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Mick Aston was probably the best-known archaeologist in the UK. I’d also go so far as to say that he was the most influential archaeologist of the last 25 years.

Mick Aston

Mick Aston (centre). Photo by Wessex Archaeology.

The reason is Time Team, an archaeological series on Channel 4. If Sky at Night is Astronomy then Time Team when Mick Aston was in it was archaeology. Its success massively expanded the uptake of archaeology by students. Mick Aston’s idea was responsible supporting an incalculable number of jobs in university departments. It’s easy to overlook was an astonishing idea Time Team was.

The traditional documentary places the academic speaker at the authority speaking Truth. A recent example is Rise of the Continents, where Mantle Plumes are presented as unquestioned fact as noted in the post at The Theatre of Reason. A common grumble is that science is a process not a body of fact, so how do you show process? Mick Aston reckoned you could produce a usable brief evaluation of an archaeological site in three days and this became Time Team. A camera crew followed an archaeological team as they dug for three days.

Below I’ve embedded the episode from Blaenavon, which I hope 4oDDocumentaries have made widely accessible.* You could make a drinking game from the number of times someone says they don’t know something. To steal a line from Paul Bahn: it’s not about finding things, it’s about finding things out.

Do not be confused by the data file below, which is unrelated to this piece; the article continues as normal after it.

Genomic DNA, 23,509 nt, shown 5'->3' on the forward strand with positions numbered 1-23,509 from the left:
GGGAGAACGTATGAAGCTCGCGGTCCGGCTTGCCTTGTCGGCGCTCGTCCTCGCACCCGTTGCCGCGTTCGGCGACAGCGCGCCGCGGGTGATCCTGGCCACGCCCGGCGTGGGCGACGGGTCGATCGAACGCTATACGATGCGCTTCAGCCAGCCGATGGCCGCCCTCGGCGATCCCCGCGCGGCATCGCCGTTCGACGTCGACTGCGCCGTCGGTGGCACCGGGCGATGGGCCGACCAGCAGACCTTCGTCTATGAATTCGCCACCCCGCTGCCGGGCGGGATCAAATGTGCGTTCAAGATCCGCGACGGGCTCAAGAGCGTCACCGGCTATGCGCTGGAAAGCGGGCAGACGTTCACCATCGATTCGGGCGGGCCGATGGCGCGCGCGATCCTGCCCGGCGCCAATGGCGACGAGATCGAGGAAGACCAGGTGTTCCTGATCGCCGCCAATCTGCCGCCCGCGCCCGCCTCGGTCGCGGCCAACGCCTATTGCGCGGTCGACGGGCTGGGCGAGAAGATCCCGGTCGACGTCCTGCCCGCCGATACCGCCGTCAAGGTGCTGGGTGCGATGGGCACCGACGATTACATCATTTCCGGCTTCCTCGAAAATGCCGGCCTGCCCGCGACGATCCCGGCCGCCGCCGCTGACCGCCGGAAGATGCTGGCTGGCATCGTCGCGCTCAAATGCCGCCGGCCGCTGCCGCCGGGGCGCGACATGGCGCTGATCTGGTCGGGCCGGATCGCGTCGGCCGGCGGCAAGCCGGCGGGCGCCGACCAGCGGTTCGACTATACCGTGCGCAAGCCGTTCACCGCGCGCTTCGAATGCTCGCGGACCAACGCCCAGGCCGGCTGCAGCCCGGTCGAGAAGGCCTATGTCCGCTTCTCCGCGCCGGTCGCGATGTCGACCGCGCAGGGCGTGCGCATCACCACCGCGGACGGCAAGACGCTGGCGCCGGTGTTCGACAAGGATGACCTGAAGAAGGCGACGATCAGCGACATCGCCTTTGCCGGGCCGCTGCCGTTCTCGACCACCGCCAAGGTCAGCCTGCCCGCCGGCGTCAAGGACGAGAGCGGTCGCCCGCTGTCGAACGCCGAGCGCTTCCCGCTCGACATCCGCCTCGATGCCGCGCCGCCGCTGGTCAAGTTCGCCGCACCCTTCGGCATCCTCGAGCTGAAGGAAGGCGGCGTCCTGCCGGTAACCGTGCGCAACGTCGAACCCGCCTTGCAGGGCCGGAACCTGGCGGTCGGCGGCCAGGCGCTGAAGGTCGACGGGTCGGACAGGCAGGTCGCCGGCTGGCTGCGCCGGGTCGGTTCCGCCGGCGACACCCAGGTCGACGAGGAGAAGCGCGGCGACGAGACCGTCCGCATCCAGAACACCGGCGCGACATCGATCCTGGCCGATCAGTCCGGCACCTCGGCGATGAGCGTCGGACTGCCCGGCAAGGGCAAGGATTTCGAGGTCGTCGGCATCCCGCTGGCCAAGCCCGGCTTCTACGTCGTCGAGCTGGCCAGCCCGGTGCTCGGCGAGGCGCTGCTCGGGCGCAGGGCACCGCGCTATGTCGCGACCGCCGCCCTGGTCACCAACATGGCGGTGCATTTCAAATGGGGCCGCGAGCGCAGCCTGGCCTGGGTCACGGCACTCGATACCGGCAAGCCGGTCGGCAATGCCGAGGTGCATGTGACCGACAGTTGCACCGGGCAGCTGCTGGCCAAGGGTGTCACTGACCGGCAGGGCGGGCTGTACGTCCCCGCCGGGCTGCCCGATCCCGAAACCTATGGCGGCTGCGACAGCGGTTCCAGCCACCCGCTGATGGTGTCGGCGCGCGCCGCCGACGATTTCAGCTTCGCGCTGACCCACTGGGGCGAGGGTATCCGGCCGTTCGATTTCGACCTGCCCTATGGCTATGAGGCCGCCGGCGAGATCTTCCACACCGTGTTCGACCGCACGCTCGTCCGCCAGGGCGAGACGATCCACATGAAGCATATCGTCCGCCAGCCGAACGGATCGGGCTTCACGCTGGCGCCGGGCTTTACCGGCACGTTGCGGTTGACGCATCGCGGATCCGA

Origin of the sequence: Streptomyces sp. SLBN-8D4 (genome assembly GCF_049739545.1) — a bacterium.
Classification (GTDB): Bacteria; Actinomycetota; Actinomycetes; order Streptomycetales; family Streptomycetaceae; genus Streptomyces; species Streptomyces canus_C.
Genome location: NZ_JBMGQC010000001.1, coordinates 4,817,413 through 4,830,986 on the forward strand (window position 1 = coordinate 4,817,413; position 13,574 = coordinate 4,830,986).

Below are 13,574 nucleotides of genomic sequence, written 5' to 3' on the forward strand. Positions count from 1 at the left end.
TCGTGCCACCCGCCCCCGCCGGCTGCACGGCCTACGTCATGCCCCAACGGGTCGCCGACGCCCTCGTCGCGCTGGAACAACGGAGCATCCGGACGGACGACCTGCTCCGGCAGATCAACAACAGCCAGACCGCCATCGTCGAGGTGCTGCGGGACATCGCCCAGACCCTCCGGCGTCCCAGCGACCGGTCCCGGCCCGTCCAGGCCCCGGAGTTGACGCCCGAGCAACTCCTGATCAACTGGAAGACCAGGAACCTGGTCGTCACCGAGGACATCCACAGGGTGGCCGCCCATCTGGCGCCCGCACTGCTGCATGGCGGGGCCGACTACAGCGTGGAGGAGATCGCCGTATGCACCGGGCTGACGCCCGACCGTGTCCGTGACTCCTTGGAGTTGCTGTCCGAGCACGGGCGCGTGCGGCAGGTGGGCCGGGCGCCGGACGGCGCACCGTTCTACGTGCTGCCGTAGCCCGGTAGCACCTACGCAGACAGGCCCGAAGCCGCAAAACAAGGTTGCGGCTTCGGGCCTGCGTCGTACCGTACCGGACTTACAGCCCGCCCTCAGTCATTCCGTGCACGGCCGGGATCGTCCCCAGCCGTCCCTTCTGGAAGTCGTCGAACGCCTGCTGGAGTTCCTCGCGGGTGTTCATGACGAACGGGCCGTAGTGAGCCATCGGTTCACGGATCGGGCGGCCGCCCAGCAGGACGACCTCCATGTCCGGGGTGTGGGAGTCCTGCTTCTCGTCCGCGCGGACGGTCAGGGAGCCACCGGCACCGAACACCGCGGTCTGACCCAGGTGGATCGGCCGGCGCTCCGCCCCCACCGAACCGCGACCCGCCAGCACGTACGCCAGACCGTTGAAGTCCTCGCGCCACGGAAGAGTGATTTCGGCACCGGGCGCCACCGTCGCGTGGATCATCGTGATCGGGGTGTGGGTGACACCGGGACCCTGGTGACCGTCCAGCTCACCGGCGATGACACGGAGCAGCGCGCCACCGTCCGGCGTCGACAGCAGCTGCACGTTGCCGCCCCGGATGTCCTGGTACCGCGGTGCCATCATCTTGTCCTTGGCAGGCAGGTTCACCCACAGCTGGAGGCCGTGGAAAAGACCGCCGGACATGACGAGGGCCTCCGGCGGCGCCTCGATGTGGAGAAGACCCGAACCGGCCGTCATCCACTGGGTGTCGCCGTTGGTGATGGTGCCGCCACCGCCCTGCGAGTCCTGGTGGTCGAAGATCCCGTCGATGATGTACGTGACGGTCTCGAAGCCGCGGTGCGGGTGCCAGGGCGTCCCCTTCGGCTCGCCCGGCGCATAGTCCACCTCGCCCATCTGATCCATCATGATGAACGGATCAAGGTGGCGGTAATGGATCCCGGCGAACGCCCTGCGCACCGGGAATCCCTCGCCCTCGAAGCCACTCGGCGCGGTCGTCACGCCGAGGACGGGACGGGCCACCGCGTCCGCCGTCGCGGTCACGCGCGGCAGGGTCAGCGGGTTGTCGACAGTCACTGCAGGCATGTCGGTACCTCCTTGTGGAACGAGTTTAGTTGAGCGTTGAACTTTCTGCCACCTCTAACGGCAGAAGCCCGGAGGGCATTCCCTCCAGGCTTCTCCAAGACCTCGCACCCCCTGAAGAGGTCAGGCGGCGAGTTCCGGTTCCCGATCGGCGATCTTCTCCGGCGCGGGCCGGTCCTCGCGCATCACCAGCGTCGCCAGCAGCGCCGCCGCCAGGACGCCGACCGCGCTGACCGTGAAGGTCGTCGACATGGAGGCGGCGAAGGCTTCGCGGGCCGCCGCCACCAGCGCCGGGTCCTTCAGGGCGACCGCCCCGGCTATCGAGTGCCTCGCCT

As a measure of impact, I offer another series, Bonekickers. Bonekickers was an attempt by the Life on Mars team to produce a drama around an archaeology unit. It was laughed out of the schedules because Time Team had demonstrated to a large chunk of the UK population how archaeology worked. To be fair Bonekickers was pretty awful in its own right, but it’s thanks to the impact of Time Team that it became truly risible. Can you imagine that happening with any other academic discipline?

Mick Aston’s influence meant that he became a stereotype of an archaeologist in his own time. That could sound snide, but rather it’s a measure of how loved by the public he was.

He also had the potential to keep innovating. After leaving Time Team, he’d been working with Timothy Taylor on Dig Village. In some ways he was in the twilight of his career, but he still could have shone for many years like the evening star.

Photo Time Team in Salisbury by Wessex Archaeology. This image licensed under a Creative Commons by-nc-sa licence.

*I’m not optimistic that it’s visible beyond the UK. You can search for Time Team on YouTube, but embedding those videos isn’t sensible. Uploading a programme wholesale, breaching the copyright isn’t negated by saying “No infringement of copyright is intended”. These videos will be coming down sooner or later. My personal favourite episode is probably Llygadwy / Celtic Spring, but that’s not so typical of the series.